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Why in Jasmine, we cannot put the expect in an outside function? #348

Closed
jianlin opened this Issue · 5 comments

3 participants

@jianlin

http://stackoverflow.com/questions/15893168/why-in-jasmine-we-cannot-put-the-expect-in-an-outside-function

If using Jasmine 1.3.1, I use

describe("TryTry", function() {

    var i;

    function checkForSituation(a) {
        // say, if this is made into a function because 
        //   there are a lot of processing

        console.log("THERE", a); 
        expect(foo(3, a)).toEqual( 3 + a );
    }

    for (i = 0; i < 5; i++) {
        console.log("HERE", i); 

        it("should add for " + i, function() {

            checkForSituation(i);

        });

    }

});

and foo is just:

function foo(a, b) {
    return a + b;
}

I would expect it to check for 0 to 4, and print out

HERE 0
THERE 0
HERE 1
THERE 1
  ...

but instead, it just print in Chrome's console as: HERE 0, HERE 1, ... and then THERE 5 five times. Does somebody know why an expect cannot be put in an outside function like that and what to do in Jasmine if I need to put many steps into a function?

As a side note, sometimes in JavaScript, I feel like a whole new language is developed and what you can usually do won't work -- and wonder what can be done to prevent this type of things from happening, something without knowing that it would happen.

If you'd like to try it out, it is on https://github.com/jianlin/jasmine-looping-an-it-calling-function-that-does-expect

@sheelc
Owner

Hi @jianlin

Continuing the response you received on Stack Overflow, the reason you are seeing THERE 5 5 times is indeed a closure issue. To have THERE be called with 0-4, one way is to create a closure for the function that you are passing to Jasmine, by modifying the for loop as follows:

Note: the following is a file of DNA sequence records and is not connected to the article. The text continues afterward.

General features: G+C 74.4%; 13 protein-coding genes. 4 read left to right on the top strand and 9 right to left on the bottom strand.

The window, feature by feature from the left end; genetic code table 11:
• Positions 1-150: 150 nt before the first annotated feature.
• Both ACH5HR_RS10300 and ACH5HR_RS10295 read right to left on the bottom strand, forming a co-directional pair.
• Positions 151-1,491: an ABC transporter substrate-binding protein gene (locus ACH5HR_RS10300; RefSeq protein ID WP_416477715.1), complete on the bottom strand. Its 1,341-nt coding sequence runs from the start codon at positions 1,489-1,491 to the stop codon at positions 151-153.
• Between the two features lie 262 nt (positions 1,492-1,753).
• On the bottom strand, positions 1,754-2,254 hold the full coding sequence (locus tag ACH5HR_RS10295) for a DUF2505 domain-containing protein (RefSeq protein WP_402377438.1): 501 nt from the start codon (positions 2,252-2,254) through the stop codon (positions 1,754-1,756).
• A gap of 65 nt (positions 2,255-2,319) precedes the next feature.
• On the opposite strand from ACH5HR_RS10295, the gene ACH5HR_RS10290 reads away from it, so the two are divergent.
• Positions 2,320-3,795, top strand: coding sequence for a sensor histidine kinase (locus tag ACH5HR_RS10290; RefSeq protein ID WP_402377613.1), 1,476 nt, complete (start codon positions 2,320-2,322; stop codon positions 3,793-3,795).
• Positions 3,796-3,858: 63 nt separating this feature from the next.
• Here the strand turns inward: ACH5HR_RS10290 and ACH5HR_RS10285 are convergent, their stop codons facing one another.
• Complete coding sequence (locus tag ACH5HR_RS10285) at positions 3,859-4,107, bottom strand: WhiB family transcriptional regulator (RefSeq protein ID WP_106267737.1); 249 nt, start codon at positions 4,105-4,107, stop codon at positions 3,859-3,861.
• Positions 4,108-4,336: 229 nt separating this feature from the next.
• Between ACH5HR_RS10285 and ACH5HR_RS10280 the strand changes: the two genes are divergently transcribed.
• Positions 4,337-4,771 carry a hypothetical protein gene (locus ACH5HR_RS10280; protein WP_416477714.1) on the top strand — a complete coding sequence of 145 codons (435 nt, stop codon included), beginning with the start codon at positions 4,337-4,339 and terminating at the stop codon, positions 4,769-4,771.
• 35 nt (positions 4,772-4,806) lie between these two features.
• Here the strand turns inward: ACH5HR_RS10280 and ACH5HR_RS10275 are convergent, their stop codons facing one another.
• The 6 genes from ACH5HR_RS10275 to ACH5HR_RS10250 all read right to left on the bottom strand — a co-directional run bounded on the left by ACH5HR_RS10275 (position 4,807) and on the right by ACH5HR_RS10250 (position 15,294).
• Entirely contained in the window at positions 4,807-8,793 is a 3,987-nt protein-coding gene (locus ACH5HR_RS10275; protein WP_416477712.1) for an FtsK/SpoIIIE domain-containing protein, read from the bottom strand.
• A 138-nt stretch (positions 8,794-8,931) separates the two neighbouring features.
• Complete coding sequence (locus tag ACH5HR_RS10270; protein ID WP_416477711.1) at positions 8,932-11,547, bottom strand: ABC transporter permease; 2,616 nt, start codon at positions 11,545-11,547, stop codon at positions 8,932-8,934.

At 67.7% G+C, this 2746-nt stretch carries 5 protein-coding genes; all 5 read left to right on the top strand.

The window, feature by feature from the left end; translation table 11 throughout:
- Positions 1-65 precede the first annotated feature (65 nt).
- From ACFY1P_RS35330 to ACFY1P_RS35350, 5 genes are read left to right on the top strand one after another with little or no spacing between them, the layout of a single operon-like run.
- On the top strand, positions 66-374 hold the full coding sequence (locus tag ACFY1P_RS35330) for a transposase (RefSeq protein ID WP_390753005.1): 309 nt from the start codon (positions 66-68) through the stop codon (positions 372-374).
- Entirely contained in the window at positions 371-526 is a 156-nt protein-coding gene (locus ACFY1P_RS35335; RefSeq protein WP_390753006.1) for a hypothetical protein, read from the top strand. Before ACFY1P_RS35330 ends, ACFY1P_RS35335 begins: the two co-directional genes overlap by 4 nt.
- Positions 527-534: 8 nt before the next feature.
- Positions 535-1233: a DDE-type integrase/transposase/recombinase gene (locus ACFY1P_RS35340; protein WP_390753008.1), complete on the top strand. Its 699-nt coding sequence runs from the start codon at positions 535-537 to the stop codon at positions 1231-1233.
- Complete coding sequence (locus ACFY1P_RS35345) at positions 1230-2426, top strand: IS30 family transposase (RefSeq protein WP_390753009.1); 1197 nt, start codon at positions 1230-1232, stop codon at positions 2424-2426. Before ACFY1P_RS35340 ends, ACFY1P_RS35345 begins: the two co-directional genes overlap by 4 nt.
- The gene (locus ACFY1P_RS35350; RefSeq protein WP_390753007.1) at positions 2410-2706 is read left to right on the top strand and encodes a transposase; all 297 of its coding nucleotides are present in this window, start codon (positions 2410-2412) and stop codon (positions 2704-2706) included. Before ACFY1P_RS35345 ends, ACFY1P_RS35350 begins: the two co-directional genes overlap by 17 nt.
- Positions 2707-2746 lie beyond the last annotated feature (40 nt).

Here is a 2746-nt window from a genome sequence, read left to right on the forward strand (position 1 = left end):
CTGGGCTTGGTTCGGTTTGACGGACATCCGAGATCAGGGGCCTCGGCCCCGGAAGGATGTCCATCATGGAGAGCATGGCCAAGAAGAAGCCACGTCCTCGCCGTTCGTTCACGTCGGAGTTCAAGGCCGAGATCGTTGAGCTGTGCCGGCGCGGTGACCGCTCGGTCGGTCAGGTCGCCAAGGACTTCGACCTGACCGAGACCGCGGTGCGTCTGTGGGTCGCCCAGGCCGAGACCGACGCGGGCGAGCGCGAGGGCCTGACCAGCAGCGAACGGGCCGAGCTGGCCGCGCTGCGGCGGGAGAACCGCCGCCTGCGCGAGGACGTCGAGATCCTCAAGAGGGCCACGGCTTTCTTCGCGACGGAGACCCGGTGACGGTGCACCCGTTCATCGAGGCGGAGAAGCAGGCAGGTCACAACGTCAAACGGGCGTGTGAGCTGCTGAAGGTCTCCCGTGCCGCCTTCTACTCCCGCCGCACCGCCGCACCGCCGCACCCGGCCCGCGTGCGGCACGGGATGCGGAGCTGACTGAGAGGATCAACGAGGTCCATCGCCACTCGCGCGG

for (i = 0; i < 5; i++) {
  console.log("HERE", i); 

  it("should add for " + i, (function(i) {

    return function() { checkForSituations(i); };

  })(i));

}

As you noted, there wouldn't be a need for a closure if Jasmine executed the function passed immediately. One compelling, albeit simple, reason for the deferred execution is so that Jasmine knows how many specs there are before executing them. This allows for progress formatters that how far you are from having your suite complete.

The other side effect of the deferred execution that you noted is that all the "HERE"s are grouped together followed by "THERE"s. In most cases when writing specs programmatically, it should only matter that the expectations happen with the right arguments ("THERE" has 0-4). If interleaving "HERE"s and "THERE"s is important to your specs, one solution is to put the "it" on the outside with the for loop on the inside.

This pattern of execution for testing frameworks is not unique to Jasmine, either. Here is approximately the same test in Ruby with RSpec:

describe "TryTry" do
  def checkForSituations(a)
    puts "THERE", a
    foo(3, a).should == (3 + a)
  end

  for i in 1..5
    puts "HERE", a
    it "should add for #{i}" do
      checkForSituations(a)
    end
  end
end

Running this outputs the same block of "HERE"s and then "THERE"s as Jasmine (as well as the closure issue of THERE 5 5 times). In this case, switching the for loop to a Ruby each gets a closure.

Hopefully this explanation clears some things up!

@jianlin

So pretty much, it is because all those functions are added to a list, and then all executed later on, so that's why they all see the same, final i, which is 5.

I also might consider this form, so that it looks less complicated:

    for (i = 0; i < 5; i++) {

        (function(i) {
            console.log("HERE", i); 

            it("should add for " + i, function() {
                checkForSituations(i); 
            });
        }(i));

    }
@sheelc
Owner

Yep, that's pretty much it. Sure, that seems like another way to create the necessary closure.

@infews
Owner

Can we close this? It's not a Jasmine issue.

@sheelc
Owner

I'll close this and @jianlin if you have any further questions, please don't hesitate to ask on the mailing list.

@sheelc sheelc closed this
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